On to the Winter formal: The Senate has confirmed that there will be a photo booth, lights, smoke machine and a sound system at the dance. Tickets are being sold in the cafeteria for 10 euros, but remember, 25% of that will go to charity.

Have a wonderful week! And don’t forget to buy your dance tickets!


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Motivational speaker Mike Smith visits ASH Tue, 15 Oct 2019 18:32:27 +0000    On Sept. 16, the American School of The Hague welcomed the “professional teenager” and motivational speaker, Mike Smith. Mike grew up in the Midwest of the United States in a small town in Nebraska. 


   During his high school career Mike, like many of us, did not have the slightest idea what he wanted to do with the rest of his life. Maybe this is what kept ASH’s high school in captivated in his story for the hour. 


   He knew by the end of his senior year that whatever it was he wanted to help people. He was moved by the idea that “helping people happens when no one else is looking”. He now is a founder of numerous non-profit organizations and has traveled to 49 of 50 of the United States speaking to and influencing students like us.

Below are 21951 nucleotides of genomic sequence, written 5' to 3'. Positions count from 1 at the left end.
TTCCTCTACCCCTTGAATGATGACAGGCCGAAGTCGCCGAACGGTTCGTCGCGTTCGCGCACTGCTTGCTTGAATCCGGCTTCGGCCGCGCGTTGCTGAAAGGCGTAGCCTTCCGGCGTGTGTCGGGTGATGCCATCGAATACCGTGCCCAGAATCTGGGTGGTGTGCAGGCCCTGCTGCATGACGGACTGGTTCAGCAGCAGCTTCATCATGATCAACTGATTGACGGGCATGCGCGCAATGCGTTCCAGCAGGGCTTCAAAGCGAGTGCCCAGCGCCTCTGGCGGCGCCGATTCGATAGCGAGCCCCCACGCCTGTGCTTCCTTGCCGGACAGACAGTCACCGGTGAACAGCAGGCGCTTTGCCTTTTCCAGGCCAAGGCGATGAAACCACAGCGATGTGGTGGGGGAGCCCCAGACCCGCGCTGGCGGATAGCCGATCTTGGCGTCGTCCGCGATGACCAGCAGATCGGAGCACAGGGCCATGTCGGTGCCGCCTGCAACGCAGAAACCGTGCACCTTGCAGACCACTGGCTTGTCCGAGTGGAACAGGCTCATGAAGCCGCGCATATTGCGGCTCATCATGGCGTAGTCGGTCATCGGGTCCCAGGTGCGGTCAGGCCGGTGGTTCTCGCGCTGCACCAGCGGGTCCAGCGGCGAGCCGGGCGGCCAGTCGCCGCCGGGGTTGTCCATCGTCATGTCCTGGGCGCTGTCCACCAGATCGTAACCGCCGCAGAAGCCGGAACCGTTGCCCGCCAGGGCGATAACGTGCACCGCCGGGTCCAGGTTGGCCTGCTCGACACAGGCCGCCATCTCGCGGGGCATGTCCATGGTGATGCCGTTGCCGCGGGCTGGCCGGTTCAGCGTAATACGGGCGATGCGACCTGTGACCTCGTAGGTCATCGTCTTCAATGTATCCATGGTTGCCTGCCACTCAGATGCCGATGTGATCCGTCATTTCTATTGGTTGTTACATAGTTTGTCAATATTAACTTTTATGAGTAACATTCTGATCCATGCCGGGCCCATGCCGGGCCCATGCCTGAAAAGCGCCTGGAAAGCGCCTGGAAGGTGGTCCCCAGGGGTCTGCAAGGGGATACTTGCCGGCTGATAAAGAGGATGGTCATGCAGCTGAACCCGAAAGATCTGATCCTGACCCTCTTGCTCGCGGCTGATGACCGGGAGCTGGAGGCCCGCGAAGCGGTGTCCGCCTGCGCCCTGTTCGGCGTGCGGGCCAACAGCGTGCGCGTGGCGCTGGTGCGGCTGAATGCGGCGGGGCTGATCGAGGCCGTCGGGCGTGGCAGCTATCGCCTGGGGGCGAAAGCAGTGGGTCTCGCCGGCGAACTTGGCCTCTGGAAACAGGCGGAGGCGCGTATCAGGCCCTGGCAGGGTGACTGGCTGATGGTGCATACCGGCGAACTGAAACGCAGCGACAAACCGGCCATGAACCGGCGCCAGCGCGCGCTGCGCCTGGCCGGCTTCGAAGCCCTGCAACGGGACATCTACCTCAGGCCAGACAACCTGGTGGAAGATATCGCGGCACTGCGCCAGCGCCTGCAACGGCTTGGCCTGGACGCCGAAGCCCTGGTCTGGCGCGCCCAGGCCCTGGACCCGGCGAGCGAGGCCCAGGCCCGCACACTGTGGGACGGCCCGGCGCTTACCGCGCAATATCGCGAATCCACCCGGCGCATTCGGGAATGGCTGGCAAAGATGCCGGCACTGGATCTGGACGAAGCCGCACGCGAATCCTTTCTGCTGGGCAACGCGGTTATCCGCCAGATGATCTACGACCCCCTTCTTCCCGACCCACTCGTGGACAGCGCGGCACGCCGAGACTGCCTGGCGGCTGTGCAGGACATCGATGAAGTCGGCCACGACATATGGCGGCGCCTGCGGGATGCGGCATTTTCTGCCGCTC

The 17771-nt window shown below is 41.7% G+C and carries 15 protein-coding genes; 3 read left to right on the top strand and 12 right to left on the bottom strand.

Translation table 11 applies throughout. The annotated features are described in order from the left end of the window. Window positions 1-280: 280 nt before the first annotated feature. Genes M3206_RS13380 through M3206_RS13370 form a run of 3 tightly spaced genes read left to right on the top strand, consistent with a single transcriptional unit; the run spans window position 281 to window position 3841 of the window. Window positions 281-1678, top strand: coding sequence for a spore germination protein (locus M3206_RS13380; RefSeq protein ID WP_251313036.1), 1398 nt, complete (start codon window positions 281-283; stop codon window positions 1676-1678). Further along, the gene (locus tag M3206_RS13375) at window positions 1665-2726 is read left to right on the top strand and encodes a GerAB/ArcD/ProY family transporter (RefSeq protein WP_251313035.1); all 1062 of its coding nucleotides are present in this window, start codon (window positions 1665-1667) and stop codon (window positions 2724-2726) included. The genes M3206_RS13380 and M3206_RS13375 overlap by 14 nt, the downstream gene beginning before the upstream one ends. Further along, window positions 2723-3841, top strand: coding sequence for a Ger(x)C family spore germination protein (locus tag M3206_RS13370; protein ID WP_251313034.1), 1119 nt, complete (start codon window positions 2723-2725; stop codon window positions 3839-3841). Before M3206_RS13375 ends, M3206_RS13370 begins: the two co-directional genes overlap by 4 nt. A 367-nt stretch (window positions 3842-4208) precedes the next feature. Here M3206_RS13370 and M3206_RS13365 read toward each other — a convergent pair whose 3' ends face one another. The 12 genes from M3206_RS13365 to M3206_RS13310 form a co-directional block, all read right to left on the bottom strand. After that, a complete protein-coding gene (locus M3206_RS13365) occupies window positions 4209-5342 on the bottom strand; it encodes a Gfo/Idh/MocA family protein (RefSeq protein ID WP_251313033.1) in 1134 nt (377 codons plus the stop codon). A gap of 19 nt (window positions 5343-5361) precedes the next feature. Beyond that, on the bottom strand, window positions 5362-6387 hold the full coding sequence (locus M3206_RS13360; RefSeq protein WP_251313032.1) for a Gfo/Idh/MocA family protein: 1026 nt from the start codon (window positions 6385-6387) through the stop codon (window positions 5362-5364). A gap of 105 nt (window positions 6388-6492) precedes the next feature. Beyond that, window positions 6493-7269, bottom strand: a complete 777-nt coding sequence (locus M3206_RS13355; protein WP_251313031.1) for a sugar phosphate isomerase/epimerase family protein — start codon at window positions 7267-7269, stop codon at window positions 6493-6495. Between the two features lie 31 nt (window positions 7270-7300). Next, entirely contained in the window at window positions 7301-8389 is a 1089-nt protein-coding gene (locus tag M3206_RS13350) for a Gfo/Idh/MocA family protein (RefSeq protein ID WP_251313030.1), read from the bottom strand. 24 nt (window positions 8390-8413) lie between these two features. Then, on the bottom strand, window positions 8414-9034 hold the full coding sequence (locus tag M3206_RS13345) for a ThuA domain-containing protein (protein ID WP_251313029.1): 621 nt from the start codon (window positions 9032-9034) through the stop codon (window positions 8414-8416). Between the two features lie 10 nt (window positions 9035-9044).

Luckily we got the chance to sit down with Mike later and found out that he started speaking to high schools by looking up principal’s emails on the internet and sent sample DVDs. We talked about how can high school students possibly find their way and forge the path into doing what we want to do. 


   “So much of what you want to do is important, like what you want to do with your life is important and what everyone here wants to do with their life is important but in reality you guys are going to change jobs and careers a ton because that’s just the way it works today,” Mike said.


   “The one [career] forever isn’t actually the true narrative anymore but the one thing you take with you is what kind of a person you are. If you’re a good, accepting, loving, tolerant, compassionate, driven human wherever you go you’re going to be fine because those skills translate whether you are an artist or an author or an architect or an engineer. Those skills go with you,” he said.


   “Chasing what you love is such a big thing but being a great human while you chase what you love. That’s the part that I think people aren’t hearing enough. Being an amazing person along the way and you’ll make an even bigger impact and that’s what I hope people really get from today,” he said.